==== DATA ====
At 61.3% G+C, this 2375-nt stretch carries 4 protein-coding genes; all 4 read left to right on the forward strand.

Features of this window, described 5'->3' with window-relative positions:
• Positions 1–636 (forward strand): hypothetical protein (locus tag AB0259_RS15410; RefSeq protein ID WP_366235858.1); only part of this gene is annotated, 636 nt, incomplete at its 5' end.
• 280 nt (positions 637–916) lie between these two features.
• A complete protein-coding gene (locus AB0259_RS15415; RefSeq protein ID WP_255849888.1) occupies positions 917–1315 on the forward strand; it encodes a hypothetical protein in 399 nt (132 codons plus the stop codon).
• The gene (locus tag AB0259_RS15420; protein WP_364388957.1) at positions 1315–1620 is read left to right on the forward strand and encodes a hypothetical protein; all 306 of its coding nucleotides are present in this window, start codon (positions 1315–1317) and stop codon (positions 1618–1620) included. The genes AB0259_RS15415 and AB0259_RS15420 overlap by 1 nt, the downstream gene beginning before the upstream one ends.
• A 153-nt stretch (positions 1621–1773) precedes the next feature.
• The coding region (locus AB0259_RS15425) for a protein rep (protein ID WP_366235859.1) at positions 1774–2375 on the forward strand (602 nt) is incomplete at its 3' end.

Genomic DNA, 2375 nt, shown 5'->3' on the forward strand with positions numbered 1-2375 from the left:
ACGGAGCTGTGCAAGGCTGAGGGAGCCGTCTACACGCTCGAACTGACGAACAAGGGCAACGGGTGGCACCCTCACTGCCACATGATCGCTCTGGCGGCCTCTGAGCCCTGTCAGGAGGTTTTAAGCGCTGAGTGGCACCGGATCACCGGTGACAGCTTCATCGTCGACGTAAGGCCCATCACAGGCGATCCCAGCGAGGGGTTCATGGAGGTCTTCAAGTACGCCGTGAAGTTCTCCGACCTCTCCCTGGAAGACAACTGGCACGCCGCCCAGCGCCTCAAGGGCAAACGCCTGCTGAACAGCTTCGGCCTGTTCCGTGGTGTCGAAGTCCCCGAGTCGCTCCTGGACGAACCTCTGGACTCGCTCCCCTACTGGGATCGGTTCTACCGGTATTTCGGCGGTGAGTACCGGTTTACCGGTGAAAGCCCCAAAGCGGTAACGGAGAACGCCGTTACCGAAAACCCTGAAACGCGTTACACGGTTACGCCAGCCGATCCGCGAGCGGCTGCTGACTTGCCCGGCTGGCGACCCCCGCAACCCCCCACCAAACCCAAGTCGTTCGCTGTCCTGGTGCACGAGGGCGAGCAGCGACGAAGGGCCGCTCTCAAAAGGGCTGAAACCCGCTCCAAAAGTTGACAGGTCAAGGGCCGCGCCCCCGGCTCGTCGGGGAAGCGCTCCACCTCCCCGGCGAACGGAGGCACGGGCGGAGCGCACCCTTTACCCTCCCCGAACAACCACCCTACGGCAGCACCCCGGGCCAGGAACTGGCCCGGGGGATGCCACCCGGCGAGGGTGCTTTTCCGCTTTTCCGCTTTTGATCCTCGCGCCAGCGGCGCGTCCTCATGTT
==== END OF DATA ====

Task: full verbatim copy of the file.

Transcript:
At 61.3% G+C, this 2375-nt stretch carries 4 protein-coding genes; all 4 read left to right on the forward strand.

Features of this window, described 5'->3' with window-relative positions:
• Positions 1–636 (forward strand): hypothetical protein (locus tag AB0259_RS15410; RefSeq protein ID WP_366235858.1); only part of this gene is annotated, 636 nt, incomplete at its 5' end.
• 280 nt (positions 637–916) lie between these two features.
• A complete protein-coding gene (locus AB0259_RS15415; RefSeq protein ID WP_255849888.1) occupies positions 917–1315 on the forward strand; it encodes a hypothetical protein in 399 nt (132 codons plus the stop codon).
• The gene (locus tag AB0259_RS15420; protein WP_364388957.1) at positions 1315–1620 is read left to right on the forward strand and encodes a hypothetical protein; all 306 of its coding nucleotides are present in this window, start codon (positions 1315–1317) and stop codon (positions 1618–1620) included. The genes AB0259_RS15415 and AB0259_RS15420 overlap by 1 nt, the downstream gene beginning before the upstream one ends.
• A 153-nt stretch (positions 1621–1773) precedes the next feature.
• The coding region (locus AB0259_RS15425) for a protein rep (protein ID WP_366235859.1) at positions 1774–2375 on the forward strand (602 nt) is incomplete at its 3' end.

Genomic DNA, 2375 nt, shown 5'->3' on the forward strand with positions numbered 1-2375 from the left:
ACGGAGCTGTGCAAGGCTGAGGGAGCCGTCTACACGCTCGAACTGACGAACAAGGGCAACGGGTGGCACCCTCACTGCCACATGATCGCTCTGGCGGCCTCTGAGCCCTGTCAGGAGGTTTTAAGCGCTGAGTGGCACCGGATCACCGGTGACAGCTTCATCGTCGACGTAAGGCCCATCACAGGCGATCCCAGCGAGGGGTTCATGGAGGTCTTCAAGTACGCCGTGAAGTTCTCCGACCTCTCCCTGGAAGACAACTGGCACGCCGCCCAGCGCCTCAAGGGCAAACGCCTGCTGAACAGCTTCGGCCTGTTCCGTGGTGTCGAAGTCCCCGAGTCGCTCCTGGACGAACCTCTGGACTCGCTCCCCTACTGGGATCGGTTCTACCGGTATTTCGGCGGTGAGTACCGGTTTACCGGTGAAAGCCCCAAAGCGGTAACGGAGAACGCCGTTACCGAAAACCCTGAAACGCGTTACACGGTTACGCCAGCCGATCCGCGAGCGGCTGCTGACTTGCCCGGCTGGCGACCCCCGCAACCCCCCACCAAACCCAAGTCGTTCGCTGTCCTGGTGCACGAGGGCGAGCAGCGACGAAGGGCCGCTCTCAAAAGGGCTGAAACCCGCTCCAAAAGTTGACAGGTCAAGGGCCGCGCCCCCGGCTCGTCGGGGAAGCGCTCCACCTCCCCGGCGAACGGAGGCACGGGCGGAGCGCACCCTTTACCCTCCCCGAACAACCACCCTACGGCAGCACCCCGGGCCAGGAACTGGCCCGGGGGATGCCACCCGGCGAGGGTGCTTTTCCGCTTTTCCGCTTTTGATCCTCGCGCCAGCGGCGCGTCCTCATGTT